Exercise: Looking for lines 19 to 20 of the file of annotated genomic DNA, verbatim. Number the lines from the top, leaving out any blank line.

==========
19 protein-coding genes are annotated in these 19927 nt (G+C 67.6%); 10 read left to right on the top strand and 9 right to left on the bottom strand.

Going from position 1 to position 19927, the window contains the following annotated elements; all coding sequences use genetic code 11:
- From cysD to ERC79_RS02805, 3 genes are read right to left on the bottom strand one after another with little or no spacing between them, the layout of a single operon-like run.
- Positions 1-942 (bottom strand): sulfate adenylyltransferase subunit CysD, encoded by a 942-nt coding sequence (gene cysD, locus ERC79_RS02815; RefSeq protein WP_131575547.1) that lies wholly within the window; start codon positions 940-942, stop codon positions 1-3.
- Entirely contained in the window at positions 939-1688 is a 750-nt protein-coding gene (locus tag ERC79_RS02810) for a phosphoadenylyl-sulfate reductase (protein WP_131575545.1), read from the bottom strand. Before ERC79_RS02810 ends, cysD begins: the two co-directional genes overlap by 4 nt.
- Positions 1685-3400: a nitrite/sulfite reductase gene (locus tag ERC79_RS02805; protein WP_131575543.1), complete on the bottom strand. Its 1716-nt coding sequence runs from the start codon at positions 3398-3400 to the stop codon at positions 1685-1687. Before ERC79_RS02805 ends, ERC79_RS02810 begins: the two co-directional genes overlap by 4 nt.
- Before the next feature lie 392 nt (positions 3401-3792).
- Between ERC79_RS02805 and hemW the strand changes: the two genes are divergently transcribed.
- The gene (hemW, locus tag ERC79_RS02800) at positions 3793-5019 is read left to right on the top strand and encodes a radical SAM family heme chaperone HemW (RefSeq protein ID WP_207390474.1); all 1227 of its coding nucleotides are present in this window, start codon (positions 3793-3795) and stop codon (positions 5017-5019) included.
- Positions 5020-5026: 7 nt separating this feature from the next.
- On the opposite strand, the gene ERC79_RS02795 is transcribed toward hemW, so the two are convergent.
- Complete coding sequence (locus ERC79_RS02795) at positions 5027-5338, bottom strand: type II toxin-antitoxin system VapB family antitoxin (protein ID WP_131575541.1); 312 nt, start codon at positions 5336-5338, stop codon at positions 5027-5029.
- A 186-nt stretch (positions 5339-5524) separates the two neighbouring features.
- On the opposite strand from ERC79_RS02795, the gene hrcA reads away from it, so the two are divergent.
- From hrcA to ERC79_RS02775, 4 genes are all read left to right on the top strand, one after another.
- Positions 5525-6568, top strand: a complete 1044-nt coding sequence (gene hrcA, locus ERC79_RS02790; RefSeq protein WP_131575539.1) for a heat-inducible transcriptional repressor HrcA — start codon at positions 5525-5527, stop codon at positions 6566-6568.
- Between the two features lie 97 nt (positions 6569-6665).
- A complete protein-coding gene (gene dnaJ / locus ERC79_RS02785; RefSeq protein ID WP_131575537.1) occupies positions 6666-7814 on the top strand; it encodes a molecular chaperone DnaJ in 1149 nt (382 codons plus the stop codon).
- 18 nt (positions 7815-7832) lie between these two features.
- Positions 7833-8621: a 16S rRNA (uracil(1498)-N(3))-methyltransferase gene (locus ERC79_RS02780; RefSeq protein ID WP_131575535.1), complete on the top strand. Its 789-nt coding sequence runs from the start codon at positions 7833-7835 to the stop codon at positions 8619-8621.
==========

- 18 nt (positions 7815-7832) lie between these two features.
- Positions 7833-8621: a 16S rRNA (uracil(1498)-N(3))-methyltransferase gene (locus ERC79_RS02780; RefSeq protein ID WP_131575535.1), complete on the top strand. Its 789-nt coding sequence runs from the start codon at positions 7833-7835 to the stop codon at positions 8619-8621.